Chee Wee told us earlier that his loved one was a bit worried and discouraged him from taking part in this swimming event as she has not seen his swimming style and not sure whether he could swim that far. So we told him to hang on to something in water during emergency; for example, another swimmer. Another running friend suggested that he should hang on to the bra strip as it is of high tensile strength and more elastic – won’t snap easily.

Chee Wee’s fear came true – he was alloted to Lane 13 which was at the deep end of the pool. Hearing that sent chills up my back; I shared the same sentiment that Chee Wee should change lane. Don Khor, the facilitator of this event and is also a triathlete, was most understanding. So he re-assigned Chee Wee to swim at the swallow end of the pool which was not marked by buoys. I called it the “open sea” area as he could have one-third of the pool to himself and he could swim in any style he chose without having to worry about kicking another swimmer.

What happened to our Penguin Grand Master? Jason Lee had an appointment and we decided to leave at 10am. While walking down the slope with him to the car park, we overhead the race support crew’s conversation in Cantonese:

“Have all runners come back already? Can we 'sau thong' (close shop) already?”
“Looks like the ‘Fei Chai’ (fat boy) is still not back yet.”

Please wait for the long report from Chee Wee.

To view photos by courtesy of Jason Lee (59 photos), please click here.

Note: Jason Lee's photos view directly from PC are stunning, clear, beautiful and of rasor-sharp quality -- treadmark of Nikon SLR camera. However, after downsize (by me, of course) with medium resulution and view via Internet, quality is compromised.

To view photos by KC (24 photos), please click here.


Friday, December 09, 2005

Reports on SIM 2005

By Yoke Peng

Having heard so much about this reputable event, I decided to run my second marathon in Singapore on 4 December 05. My first marathon at KLIM '05 was completed with a timing of 5 hours 45 minutes and I had a faint hope to PR over this time though I did not have high expectations.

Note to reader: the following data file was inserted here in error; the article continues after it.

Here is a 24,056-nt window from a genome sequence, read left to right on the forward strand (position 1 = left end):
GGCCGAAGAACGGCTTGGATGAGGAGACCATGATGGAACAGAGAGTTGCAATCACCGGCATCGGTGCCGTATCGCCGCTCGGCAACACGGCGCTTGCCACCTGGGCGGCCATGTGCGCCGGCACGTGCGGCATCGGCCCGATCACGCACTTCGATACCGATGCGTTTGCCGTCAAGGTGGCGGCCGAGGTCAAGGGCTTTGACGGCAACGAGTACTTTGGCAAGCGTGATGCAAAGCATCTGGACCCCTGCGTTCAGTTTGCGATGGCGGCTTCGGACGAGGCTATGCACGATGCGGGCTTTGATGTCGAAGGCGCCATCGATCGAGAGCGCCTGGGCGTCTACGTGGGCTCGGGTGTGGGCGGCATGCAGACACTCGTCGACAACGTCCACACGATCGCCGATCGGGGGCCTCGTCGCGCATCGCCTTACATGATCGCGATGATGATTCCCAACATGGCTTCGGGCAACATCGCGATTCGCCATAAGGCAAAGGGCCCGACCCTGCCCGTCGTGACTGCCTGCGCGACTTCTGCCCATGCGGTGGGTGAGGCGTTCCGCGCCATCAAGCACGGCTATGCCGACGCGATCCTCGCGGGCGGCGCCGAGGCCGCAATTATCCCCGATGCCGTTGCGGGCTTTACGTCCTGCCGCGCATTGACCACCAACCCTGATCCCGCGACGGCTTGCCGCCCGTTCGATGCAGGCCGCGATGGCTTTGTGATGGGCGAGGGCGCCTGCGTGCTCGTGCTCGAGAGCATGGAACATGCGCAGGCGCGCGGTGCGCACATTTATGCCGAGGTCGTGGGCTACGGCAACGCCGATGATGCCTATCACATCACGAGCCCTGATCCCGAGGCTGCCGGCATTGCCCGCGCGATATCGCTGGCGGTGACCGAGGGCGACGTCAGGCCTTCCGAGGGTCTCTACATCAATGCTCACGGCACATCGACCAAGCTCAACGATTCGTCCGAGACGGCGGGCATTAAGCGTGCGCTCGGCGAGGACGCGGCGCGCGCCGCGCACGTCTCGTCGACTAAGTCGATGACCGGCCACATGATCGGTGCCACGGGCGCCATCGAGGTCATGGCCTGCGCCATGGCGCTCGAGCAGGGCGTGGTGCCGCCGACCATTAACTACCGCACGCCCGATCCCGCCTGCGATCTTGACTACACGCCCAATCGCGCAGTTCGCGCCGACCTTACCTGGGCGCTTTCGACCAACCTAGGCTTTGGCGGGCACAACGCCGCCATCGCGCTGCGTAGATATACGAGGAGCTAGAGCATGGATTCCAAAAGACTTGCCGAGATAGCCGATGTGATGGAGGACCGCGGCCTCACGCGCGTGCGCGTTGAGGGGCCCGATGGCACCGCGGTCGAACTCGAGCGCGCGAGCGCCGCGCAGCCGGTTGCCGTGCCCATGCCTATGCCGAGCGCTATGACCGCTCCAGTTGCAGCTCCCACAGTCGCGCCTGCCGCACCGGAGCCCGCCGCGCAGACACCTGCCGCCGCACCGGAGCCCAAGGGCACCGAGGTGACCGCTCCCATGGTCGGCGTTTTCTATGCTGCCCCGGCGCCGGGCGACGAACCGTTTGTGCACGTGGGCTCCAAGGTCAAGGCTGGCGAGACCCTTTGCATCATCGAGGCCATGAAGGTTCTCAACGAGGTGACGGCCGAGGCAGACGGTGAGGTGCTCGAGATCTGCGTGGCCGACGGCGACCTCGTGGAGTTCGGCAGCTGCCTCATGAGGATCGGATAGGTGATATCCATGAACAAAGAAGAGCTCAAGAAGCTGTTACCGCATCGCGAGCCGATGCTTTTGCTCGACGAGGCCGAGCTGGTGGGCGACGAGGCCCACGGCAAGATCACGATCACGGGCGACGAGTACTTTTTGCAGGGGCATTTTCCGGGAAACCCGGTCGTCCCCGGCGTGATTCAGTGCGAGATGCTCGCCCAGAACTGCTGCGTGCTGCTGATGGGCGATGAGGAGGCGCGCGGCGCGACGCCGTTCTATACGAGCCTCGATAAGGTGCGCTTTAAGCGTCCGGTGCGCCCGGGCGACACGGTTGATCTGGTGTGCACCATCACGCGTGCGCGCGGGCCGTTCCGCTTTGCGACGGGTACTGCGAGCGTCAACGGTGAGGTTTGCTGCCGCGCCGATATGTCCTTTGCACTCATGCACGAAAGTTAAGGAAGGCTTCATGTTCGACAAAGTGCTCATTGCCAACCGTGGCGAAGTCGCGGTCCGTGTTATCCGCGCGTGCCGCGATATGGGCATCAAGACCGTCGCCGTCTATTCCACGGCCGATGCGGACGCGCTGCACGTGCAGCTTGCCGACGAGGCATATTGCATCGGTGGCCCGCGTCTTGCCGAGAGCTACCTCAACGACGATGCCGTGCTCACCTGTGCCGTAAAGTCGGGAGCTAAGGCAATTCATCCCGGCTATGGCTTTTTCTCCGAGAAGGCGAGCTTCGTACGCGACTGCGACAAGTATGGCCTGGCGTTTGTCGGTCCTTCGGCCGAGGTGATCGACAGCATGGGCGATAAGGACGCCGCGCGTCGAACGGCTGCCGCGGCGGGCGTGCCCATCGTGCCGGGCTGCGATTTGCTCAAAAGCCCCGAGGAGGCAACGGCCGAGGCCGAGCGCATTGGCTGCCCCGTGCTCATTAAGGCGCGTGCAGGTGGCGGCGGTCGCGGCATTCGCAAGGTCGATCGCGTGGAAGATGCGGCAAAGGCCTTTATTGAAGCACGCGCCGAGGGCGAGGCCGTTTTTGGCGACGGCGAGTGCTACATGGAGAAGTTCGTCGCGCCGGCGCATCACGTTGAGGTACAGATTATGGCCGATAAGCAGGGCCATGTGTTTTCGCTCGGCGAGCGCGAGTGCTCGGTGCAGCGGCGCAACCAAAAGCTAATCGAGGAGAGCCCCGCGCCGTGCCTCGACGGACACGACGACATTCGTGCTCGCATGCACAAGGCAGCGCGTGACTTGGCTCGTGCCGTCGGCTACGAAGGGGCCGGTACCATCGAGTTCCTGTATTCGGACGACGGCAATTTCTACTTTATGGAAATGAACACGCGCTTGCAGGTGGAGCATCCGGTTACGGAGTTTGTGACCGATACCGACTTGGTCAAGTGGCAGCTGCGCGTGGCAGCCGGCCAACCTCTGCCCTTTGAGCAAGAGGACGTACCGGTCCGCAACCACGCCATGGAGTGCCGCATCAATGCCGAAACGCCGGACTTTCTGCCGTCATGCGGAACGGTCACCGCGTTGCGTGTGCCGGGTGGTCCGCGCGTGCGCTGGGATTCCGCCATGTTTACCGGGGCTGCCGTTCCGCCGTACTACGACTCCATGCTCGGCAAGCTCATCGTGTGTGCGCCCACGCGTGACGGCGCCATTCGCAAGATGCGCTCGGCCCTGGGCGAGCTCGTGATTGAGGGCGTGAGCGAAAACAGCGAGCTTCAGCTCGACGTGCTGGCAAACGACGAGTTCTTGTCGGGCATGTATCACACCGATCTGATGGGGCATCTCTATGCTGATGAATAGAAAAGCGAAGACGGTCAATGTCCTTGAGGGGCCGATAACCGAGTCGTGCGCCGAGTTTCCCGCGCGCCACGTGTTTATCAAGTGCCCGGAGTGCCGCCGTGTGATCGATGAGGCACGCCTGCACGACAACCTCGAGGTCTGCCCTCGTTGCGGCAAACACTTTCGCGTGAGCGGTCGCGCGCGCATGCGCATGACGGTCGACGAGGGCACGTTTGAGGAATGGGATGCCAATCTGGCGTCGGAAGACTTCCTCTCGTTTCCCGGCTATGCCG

The airhorn sounded at 6:00 am signaling the start of the full marathon. It felt good to run among such a big contingent of marathon runners (6,500 as per statistic). Following the advice from friends, I started off slowly. About 6 km into the race, I felt the need to answer nature's call but I hanged on. Later I saw only one portable toilet but there were three runners in queue. After a few seconds of waiting, I decided that nature's call can wait a bit longer and carried on running.

At about 7 km, I saw some runners detouring to a food-court area supposedly looking for toilets and I followed suit. The floor area was a bit wet and oily and I had to walk gingerly to look for the toilet. That took up at least 3 minutes. After feeling at ease, I ran at a comfortable pace all the way till I reached 30 km.

Fatigue was setting in and I was plagued by my coughing which I had not fully recovered. I was eagerly looking forward to approaching each additional kilometer signboard. At this point too, I keep on reminding myself:"Mind over matter!"

After the 35 km mark, my calf muscles were feeling tight with intermittent cramps and I had to stop a few times to do some stretching. I made a mental comparison of my time splits with that of KLIM '05 performance and I knew that I was below target. Suffice to say, I also did not push myself as my objective was to just complete the race within 6 hours which I did in 5 hours 51 minutes.